Wednesday, February 11, 2004

Like the end of a horror movie, the neocons keep rising from the dead

On Bush and the continuing danger of the neocons:

  1. The new excuses the Bush Administration is forced into to justify the attack on Iraq may create new dangers for the United States and the world. The attack has turned out to be based entirely on a series of lies, and involved the country in an unjust, illegal, bankrupting, immoral and counterproductive operation which has permanently damaged the reputation of the United States and adversely affected the ability of American companies to do business in many parts of the world. In order to try to get reelected, Bush needs to find a new lie to explain to the American people why he got them into this mess. Unfortunately, this involves expanding even further the doctrine of preemptive war, to include the possibility of American attack on a country that even had the capacity to build weapons of mass destruction in the future (Cheney appears to have started this latest excuse, although it's an old neocon idea, and I made fun of Bolton's expression of it last May; Bush's discussion of it from the transcript of his interview with Russert is here). Needless to say, every country has this capacity, which means that Bush has now appropriated for himself the right to attack any country for any reason that suits his fancy. This is exactly the kind of thing that international law attempted to stop after the example of Hitler in the 1930's (although, to be fair, Hitler never tried to go as far as Bush). Bush is essentially stating that international law no longer applies to the United States. The Bush bootlickers may like this raw assertion of power, but as we have recently seen in the case of the elections in Iraq - where Bush had to beg the U. N. on his hands and knees to save him from the American inability to handle the situation there - the United States still needs international help. There is going to have to be a lot of international help if the United States is to get out of its current dire financial situation.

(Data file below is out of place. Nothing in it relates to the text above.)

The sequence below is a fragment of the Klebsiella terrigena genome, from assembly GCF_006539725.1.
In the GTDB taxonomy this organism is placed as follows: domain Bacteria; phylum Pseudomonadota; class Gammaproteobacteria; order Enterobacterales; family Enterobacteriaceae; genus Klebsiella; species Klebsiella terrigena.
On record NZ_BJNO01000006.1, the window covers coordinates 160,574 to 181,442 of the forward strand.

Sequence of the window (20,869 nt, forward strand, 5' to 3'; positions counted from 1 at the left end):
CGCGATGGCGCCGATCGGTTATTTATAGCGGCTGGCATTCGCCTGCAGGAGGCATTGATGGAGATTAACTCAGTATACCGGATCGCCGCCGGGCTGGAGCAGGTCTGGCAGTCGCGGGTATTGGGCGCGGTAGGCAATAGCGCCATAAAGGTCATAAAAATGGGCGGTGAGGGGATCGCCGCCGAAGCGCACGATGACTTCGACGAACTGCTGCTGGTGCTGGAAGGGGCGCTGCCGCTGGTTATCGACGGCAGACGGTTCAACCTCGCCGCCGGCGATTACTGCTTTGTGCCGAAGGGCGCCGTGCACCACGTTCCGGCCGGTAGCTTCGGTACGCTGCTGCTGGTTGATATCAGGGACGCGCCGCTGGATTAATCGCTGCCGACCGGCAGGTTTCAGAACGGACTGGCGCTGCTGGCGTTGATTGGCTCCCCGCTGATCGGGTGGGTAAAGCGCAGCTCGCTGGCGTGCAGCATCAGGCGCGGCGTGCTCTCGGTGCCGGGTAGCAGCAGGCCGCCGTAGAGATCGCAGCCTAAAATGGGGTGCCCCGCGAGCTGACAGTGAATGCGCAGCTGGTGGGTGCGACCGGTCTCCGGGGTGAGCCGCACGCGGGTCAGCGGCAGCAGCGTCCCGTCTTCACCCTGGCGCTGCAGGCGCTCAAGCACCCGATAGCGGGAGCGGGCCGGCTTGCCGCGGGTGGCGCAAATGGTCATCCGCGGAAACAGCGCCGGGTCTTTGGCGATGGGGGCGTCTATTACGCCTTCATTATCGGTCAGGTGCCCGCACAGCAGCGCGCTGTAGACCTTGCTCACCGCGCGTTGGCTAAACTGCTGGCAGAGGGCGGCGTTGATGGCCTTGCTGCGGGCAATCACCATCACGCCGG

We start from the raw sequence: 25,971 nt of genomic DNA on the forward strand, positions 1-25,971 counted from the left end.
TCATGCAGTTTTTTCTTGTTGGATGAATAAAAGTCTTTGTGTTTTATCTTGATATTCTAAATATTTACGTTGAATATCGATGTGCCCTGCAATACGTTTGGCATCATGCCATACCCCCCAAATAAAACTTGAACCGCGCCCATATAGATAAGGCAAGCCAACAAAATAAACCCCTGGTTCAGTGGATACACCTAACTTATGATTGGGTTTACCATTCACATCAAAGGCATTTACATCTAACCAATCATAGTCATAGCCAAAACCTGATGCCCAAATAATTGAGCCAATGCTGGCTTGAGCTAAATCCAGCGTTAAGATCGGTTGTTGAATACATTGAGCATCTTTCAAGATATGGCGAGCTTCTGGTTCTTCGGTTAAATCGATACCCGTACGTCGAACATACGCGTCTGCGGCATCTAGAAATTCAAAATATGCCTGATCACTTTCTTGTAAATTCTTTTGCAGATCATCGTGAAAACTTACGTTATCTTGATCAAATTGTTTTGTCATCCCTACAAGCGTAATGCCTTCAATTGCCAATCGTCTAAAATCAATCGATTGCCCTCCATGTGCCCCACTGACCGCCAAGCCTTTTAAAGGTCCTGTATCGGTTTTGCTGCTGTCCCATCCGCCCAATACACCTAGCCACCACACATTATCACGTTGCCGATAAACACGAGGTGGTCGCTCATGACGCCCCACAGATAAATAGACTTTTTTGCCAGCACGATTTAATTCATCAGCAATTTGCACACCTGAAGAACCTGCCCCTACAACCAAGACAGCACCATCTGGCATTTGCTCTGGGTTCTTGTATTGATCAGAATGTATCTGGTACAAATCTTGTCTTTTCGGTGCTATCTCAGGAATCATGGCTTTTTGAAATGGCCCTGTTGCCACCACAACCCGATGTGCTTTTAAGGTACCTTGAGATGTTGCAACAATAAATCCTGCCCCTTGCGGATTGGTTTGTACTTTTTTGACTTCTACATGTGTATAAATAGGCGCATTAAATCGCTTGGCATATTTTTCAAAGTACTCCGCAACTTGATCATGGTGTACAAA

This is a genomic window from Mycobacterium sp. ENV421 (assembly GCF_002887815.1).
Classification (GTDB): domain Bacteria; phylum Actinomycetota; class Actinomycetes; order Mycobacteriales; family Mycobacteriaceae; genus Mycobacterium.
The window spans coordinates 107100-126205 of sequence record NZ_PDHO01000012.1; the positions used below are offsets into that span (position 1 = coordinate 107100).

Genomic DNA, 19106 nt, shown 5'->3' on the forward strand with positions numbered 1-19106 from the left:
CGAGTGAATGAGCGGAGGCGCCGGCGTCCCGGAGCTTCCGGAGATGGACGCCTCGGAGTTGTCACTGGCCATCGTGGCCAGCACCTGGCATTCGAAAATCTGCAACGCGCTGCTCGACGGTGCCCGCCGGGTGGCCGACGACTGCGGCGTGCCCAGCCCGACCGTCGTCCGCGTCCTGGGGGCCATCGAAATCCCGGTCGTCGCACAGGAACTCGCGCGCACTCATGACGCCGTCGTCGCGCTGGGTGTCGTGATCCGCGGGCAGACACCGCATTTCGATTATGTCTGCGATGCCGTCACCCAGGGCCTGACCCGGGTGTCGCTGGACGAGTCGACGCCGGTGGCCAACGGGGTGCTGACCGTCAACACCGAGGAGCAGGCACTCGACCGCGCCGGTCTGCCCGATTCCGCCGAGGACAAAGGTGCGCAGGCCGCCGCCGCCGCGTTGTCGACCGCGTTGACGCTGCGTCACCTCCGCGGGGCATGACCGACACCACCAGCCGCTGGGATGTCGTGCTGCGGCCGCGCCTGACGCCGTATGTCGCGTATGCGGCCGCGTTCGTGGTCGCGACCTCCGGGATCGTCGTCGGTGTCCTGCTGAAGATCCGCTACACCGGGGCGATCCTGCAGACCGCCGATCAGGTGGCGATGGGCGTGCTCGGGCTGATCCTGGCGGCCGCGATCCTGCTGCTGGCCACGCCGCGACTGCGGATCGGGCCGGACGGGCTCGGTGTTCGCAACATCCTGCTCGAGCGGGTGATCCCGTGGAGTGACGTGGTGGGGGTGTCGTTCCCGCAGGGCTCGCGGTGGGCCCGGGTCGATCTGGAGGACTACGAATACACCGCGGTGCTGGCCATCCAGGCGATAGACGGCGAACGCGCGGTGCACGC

2. One of the most frightening things about neocons is that they can interpret any and all facts as being evidence for their theories. In this as in so many other aspects, they are similar to Marxists. You would think that the dual debacles of Afghanistan and Iraq would have cooled their jets a little, but you would be wrong. Although they are laying a little low until the next election is finished, the reality of what their policies has done has not shaken their faith in the least. Using the fact that Bush lied about Iraq to extend the doctrine of preemptive war is exactly what you would expect from them. They are essentially a cult (it has been noted that they are all related to one another, presumably unwilling to mix their blood with the blood of lesser mortals), and the principles they live by are like religious tenets. They have three basic beliefs:

    1. Government should be set up with the sole purpose of wringing as much money as possible from non-rich people so that it may be transferred to rich people (unlike old fashioned conservatives, they want government to be as large as possible so that it may extract the maximum amount of money). Their belief in class is religious, with the Übermenschen rich being entitled to all the wealth because they are the only true human beings, the non-rich being another species of animal entirely.